Out of all the sites I have visited over the course of the past few years, these ruins must be the most hideous and depressing. Sigginstown or Jigginstown House as it is now know is currently a National Monument in State care? Although to look at it, you could be forgiven for thinking otherwise. Jigginstown House can be found on the old Newbridge road just outside the town of Naas. In its day it made architectural history as it was the very first large scale red brick building in Ireland. It was built back in the 1630’s by Thomas Wentworth the Earl of Stafford, for use as a summer residence and for the possible use by Charles the first during Royal visits. Between 1632 and 1639 he also served as the Lord Deputy of Ireland where he enforced what many say was an authoritarian rule. Whilst the building of Jigginstown castle is believed to have been the work of Rev. Johnson, rector of Dromlease, another person has also been credited with its construction. In his ‘Excursions through Ireland’, Cromwell credits a John Allen with the job. The most likely reason for the conflicting accounts may perhaps be the fact that Allen whom was well known for his taste in architecture was responsible for the planning phase of the building, whilst Johnson carried out the actual construction. Although Wentworth estimated a cost of £6’000 for Jigginstown, the Stafford papers of 1665 record a much higher figure, with the princely sum £20’000.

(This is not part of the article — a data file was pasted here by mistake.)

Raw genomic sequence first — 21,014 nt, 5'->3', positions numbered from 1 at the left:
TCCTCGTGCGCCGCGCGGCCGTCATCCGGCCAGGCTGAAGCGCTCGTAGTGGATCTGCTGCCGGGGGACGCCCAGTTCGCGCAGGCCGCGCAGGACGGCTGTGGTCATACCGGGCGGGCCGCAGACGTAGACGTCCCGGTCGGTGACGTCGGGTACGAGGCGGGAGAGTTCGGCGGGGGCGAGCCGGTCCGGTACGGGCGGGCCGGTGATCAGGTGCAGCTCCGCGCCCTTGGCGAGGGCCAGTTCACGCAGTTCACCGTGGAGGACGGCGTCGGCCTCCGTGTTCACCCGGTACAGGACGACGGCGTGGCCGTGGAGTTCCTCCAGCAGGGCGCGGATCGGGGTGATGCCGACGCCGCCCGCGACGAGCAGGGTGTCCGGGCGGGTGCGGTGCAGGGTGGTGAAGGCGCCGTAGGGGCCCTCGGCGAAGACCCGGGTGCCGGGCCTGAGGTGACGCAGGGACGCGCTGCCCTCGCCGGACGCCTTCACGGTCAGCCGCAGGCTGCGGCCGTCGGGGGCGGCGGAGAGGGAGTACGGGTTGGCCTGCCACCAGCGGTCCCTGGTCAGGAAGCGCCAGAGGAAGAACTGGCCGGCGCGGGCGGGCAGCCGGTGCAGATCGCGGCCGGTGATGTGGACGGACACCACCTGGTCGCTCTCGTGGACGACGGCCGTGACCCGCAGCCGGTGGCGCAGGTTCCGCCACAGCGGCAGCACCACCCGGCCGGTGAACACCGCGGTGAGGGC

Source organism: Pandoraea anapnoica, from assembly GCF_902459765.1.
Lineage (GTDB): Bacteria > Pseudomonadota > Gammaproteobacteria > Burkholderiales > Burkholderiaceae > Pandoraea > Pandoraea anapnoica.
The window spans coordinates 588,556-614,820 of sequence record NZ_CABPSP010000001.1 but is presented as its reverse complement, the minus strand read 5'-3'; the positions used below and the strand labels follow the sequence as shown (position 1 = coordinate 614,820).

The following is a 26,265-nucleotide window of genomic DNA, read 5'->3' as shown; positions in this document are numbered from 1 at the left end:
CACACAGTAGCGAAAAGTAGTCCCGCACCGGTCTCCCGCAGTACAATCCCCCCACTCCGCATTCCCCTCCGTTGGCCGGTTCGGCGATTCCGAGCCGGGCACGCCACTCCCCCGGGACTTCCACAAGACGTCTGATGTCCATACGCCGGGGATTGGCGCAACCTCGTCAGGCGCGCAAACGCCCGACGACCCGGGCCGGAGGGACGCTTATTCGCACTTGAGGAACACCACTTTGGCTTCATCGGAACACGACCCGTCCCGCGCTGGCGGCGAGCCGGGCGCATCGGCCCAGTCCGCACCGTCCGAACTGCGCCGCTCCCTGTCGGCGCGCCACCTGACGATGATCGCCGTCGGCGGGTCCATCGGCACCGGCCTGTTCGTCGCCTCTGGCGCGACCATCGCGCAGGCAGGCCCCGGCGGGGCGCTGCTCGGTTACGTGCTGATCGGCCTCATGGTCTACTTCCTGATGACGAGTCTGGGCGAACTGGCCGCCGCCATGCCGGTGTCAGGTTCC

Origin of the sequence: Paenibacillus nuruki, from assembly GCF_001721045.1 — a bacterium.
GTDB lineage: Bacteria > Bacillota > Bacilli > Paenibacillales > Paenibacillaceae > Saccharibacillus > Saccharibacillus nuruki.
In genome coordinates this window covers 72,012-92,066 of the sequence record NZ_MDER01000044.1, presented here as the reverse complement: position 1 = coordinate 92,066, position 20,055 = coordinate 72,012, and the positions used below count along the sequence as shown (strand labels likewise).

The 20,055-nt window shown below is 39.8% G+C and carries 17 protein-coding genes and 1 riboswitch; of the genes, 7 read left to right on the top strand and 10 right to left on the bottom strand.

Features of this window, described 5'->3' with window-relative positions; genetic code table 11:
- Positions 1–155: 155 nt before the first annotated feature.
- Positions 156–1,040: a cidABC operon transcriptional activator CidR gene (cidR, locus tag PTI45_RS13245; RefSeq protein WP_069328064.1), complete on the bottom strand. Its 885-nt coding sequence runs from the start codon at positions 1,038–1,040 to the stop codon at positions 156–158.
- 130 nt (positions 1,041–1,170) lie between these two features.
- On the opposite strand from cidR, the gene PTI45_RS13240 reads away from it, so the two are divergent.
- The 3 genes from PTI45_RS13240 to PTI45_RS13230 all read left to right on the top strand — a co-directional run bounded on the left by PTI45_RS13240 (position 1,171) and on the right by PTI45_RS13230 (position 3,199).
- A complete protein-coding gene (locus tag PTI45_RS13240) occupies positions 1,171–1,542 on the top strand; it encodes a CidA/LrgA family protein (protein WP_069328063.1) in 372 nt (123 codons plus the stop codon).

The fact of the matter is that Wentworth never got to see his summer residence completed and the King never stayed there, which leaves some speculation as to whether the building was ever completed. By the time of the Civil Survey in 1654 Jigginstown was said to be in ruins. After being recalled to England to serve as advisor to the King and whilst attempting to strengthen his position, he made many enemies in the House of Commons which led to accusations of treason from his time in Ireland. He was impeached and sent to the Tower of London. Now whilst the records show that Wentworth’s alleged acts of treason where bogus, the King most likely signed the death warrant under severe political pressure, as his parliament where causing him numerous issues in relation to dealing with problems in Scotland. Regardless, Wentworth met his fate on the 12th May 1641 at Tower Hill. Following the news of his execution a rebellion broke out in Ireland which led to further tensions between the King and his parliament. Any hope the King had of Wentworth’s execution averting such a crisis soon disappeared and many of Wentworth’s Irish enemies found that his death had put their estates, and even their lives, at risk. Eight years later it was Charles I, turn to face the executioners block. His last words were claimed to be, that God had permitted his execution as punishment for his consenting to Wentworth’s death.